The second (and more traditionally understood form of commissioning) takes place when the CxA is enlisted during the construction phase of the project. This is common when a building is undergoing a major piece of infrastructure replacement or on a fast track construction project where commissioning may not have been considered at the project onset. For various reasons, fms engage the commissioning process at this late phase as any project can benefit from commissioning services prior to completion. Both commissioning methods provide improved project delivery results to varying degrees.
The reason commissioning is such an effective process has its roots in the fundamentally simple, yet logical way in which a facility is tested. Tests are staged from the component level to a systems level and finally to an integrated systems level to assure that manufacturing or construction defects are caught prior to assessing the facility’s systems as a whole. It’s like a buyer inspecting the tires before the whole car.
Component level tests will include factory acceptance testing (FAT) where the CxA travels to the factory to conduct on-site equipment evaluations. This is crucial, because defects and issues found during the FAT are often very difficult to diagnose once systems integration has occurred.
Pre-functional checklists are executed on equipment installation to verify the installing contractor has married the components correctly to the building. This includes mundane verifications like equipment orientation, correct power connections, and equipment mounting techniques. Functional tests are then undertaken with as many of the system components as practical during construction to verify operations in as many modes as possible.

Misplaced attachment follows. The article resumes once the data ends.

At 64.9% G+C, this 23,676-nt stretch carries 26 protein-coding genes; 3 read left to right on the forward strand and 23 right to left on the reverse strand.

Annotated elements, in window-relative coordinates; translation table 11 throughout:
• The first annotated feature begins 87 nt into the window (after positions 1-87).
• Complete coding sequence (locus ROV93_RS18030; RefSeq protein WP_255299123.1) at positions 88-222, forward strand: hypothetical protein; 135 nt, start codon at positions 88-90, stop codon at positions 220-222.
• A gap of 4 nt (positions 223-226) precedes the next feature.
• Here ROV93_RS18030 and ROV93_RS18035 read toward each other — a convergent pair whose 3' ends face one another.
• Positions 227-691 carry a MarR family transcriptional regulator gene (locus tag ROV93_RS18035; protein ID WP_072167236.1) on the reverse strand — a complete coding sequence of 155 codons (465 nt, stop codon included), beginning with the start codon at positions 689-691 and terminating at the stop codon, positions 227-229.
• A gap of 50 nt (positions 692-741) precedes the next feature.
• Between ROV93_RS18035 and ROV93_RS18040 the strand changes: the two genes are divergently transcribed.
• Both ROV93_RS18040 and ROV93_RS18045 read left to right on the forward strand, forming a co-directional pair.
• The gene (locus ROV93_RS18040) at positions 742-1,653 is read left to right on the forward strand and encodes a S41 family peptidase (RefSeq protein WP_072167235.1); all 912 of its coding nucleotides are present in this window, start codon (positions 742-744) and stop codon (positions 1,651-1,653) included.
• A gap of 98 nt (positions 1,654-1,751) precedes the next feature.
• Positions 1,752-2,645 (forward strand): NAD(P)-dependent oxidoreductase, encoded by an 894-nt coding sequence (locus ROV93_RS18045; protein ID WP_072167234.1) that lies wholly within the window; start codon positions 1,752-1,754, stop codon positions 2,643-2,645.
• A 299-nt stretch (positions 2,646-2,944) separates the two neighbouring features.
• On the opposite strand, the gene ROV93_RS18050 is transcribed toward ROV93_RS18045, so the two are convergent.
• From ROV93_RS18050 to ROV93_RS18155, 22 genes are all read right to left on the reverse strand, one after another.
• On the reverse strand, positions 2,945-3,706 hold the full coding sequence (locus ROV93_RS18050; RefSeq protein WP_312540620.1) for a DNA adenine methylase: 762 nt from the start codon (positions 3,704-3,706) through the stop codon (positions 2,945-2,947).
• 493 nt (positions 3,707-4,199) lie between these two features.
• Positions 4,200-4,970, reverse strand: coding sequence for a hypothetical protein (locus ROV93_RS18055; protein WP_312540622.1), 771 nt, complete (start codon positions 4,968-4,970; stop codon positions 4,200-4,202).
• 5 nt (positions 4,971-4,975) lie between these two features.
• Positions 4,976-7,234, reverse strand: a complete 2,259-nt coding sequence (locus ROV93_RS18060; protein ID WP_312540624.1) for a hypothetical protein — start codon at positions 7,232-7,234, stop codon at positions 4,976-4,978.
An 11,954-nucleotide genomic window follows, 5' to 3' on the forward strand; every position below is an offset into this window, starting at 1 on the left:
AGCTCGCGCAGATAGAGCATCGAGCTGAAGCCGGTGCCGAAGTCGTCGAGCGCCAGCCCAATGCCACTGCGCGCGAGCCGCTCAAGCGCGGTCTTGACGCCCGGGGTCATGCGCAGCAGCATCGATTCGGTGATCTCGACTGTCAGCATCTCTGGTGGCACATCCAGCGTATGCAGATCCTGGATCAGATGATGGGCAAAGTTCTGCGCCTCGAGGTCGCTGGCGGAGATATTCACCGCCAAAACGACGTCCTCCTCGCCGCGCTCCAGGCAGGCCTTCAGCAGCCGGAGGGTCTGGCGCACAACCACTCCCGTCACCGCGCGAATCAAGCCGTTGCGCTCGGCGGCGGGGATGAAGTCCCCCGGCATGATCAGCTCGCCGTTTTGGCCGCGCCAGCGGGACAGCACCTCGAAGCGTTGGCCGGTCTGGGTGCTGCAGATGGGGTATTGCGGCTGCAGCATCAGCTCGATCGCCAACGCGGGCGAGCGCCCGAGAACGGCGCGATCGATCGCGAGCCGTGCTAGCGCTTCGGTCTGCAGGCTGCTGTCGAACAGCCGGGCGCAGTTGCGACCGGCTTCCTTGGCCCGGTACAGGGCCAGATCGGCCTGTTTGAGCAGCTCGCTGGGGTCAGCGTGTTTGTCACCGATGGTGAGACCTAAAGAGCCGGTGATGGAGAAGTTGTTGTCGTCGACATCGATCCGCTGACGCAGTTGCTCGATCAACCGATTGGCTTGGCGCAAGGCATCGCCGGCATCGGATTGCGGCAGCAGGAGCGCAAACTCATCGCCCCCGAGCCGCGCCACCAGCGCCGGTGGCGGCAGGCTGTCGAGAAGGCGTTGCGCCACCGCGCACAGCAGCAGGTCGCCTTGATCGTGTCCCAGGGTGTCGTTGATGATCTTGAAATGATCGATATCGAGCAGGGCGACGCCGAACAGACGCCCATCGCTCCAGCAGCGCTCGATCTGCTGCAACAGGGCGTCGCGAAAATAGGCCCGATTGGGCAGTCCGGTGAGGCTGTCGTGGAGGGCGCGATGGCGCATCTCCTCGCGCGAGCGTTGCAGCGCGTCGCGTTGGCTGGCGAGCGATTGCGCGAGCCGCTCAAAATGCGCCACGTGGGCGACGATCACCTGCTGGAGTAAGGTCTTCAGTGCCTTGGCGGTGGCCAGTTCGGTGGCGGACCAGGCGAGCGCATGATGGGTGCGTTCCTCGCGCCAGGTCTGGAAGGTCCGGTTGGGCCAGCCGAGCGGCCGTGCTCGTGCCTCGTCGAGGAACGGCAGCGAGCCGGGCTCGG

Finally, integrated testing will examine the building’s systems together as a unit, assuring that all systems interact as required. For example, fms may want to verify that their standby power plant works as planned and that it can support its intended load when called upon.
Beyond day one testing, the commissioning process also provides a significant safety net to fms in the form of warranty reviews and opposite season testing. Conducted 10 months after facility operation commences, warranty reviews by the CxA help fms assess current building system functions to determine which equipment can benefit from manufacturer assistance prior to warranty expiration.
Opposite season testing allows a building that was originally commissioned in the summer, for example, the ability to test the heating and piping feeds, to assure optimal year-round performance. These processes provide the fm with one more verification that the systems are operating as intended, while the CxA can impartially assist in resolving any issues along with the engineer of record, contractors, and manufacturers.
The commissioning process promises to grow as LEED certification becomes more mainstream and its benefits become less of a rumor and more obvious. Like all other building functions that face a growing demand, the golden opportunity of commissioning will continue to evolve as organizations discover ways to streamline the process and standardize procedures through the use of state of the art technology and new AEC industry trends. Trends such as online documentation, paperless commissioning, specification integration, automated test techniques, and the total integration of the CxA into the building process promise to make commissioning more effective and its benefits more widely realized down the road.
Liesman is the national marketing leader for Syska Hennessy’s Facilities/Commissioning Group, managing a team of commissioning and facility management engineers to deliver technical solutions. With over 22 years of experience in specialized engineering consulting, Liesman serves as an associate professor at the Pratt Institute in Brooklyn, NY, teaching Mechanical and Electrical Building Systems.